Grown Ups flops, ultimately, as so many of these “big marquee” titles do because of the overwhelming amount of stardom competing for screen time here – Sandler, whose performances have become so wooden and predictable in delivery, has to come together with the rest of these normally comic-ridden names, and the result is just a mess. The film’s premise has been seen and done before – the whole they-were-once-boy or girlhood-friends-who-reunite-later-in-life scenario is one of the more clichéd approaches to modern comedy, but directors continue to bank on the possibility that these situations will yield hysterics in an audience. Hence, Grown Ups, which suggests that Rock, Sandler, Schneider and the rest of the guys, when they were young, played on the same school basketball team together. The opening flashback sequence actually has some spot-on casting of kids that look exactly as these guys would look growing up – it was uncanny. When the boys sit around a lakeside house, listening to their coach mentor them about growing up amidst an after-game party to celebrate their win, the action abruptly shifts to the boys in their adult lives years later. Sandler is the main focus of the group – and nauseatingly enough, the film – and has successfully “made it” living in Hollywood with a couple of bratty kids and a beautiful trophy wife (Salma Hayek). When he gets word, via his daughter who attempted to drive his Cadillac DTS but ends up putting it into a tree in his lavish backyard, that the old basketball coach has died, he begins sending the messages out to his other teammates regarding the funeral.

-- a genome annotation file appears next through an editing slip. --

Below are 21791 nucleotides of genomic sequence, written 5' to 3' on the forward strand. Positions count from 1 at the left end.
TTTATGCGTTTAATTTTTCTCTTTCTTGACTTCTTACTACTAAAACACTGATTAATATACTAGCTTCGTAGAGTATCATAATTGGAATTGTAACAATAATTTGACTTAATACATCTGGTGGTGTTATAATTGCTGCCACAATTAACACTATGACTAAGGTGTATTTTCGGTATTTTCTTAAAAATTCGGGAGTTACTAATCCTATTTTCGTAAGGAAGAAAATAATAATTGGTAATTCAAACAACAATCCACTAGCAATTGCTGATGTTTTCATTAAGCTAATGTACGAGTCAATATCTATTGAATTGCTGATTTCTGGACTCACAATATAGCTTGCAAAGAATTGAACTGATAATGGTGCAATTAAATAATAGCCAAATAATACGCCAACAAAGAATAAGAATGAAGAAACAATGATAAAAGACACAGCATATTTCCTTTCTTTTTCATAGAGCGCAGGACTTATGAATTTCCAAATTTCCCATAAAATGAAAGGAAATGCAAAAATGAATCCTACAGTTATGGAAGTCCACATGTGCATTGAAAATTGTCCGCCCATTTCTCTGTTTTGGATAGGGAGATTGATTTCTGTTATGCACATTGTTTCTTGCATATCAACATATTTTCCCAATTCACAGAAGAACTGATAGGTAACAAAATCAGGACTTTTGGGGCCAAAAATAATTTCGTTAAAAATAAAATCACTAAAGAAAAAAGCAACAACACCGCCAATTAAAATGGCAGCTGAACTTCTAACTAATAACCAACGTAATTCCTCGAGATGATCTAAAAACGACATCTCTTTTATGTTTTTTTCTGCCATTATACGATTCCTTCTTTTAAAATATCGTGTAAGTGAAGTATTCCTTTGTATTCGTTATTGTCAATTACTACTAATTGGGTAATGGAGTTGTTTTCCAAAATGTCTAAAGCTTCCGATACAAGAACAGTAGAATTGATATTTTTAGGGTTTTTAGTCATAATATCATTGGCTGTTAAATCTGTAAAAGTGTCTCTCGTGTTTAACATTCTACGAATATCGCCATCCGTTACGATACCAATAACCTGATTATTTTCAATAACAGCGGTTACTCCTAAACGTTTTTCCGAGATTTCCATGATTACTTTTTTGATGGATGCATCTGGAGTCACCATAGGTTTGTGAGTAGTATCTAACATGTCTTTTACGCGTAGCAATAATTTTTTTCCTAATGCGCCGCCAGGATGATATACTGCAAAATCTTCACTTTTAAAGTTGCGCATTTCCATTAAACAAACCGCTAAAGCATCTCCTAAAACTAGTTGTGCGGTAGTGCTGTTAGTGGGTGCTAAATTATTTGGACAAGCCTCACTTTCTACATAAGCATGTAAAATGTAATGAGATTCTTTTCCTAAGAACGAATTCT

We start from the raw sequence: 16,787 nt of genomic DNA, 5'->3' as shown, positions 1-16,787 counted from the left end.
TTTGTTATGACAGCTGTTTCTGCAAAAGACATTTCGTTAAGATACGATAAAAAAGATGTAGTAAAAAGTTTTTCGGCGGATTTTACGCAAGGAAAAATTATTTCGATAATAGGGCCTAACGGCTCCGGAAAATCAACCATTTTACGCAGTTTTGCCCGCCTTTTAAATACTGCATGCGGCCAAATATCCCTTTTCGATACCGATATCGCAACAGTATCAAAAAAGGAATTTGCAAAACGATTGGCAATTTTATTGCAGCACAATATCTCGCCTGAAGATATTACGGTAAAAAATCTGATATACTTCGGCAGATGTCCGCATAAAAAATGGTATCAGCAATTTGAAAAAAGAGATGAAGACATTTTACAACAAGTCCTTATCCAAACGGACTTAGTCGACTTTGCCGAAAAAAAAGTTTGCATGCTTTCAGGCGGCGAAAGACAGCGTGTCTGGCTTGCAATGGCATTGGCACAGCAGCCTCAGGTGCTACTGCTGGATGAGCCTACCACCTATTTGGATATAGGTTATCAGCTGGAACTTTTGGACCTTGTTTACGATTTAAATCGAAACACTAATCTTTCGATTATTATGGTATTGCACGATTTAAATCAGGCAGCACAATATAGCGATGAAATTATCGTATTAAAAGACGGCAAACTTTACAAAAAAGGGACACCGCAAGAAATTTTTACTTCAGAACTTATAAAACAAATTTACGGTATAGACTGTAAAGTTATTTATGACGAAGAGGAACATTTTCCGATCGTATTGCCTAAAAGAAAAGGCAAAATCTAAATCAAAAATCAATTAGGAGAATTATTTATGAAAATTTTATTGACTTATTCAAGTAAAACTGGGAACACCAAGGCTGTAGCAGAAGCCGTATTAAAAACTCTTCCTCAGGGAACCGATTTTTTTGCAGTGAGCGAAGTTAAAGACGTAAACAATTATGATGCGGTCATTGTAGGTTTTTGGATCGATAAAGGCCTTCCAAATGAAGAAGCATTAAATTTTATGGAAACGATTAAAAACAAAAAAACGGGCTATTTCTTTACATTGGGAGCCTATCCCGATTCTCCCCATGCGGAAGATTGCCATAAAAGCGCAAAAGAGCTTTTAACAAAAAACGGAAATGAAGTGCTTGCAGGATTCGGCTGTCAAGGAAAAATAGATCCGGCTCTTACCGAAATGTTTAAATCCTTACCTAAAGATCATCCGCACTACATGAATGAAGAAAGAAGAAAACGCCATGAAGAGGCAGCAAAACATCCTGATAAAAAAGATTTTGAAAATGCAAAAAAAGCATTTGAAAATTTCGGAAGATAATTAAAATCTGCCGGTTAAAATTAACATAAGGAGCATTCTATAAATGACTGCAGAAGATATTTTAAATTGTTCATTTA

As the characters are re-introduced, we get to see what all the boys have turned into – Schneider is some weird, hippie-like sicko with a penchant for old women, one of whom is as ugly as sin and is his wife. Rock lives with his pregnant, annoying wife and her mother (who steals the show here with Danny Glover-like lines when he starred in Death at a Funeral) but outside of that has absolutely no performance or energy here whatsoever. James' character has not been nearly as successful as, say, Sandler's, but attempts to hide it by renting a Cadillac Eldorado convertible for the weekend with his wife (Maria Bello) to impress his friends. Spade is the outcast here, a greasy-haired loser that is only after as much women as is humanly possible. When the guys assemble at the old lake house for the funeral, they begin catching up on old times and decide to start acting like they’re still teenagers – James jumps on a rope hanging from a tree, but smashes into it upon return, sending him tumbling down a ridge. None of these antics are particularly funny, and casts Grown Ups into the same light of other forgettables like When in Rome, Everbody’s Fine, Wild Hogs, et al.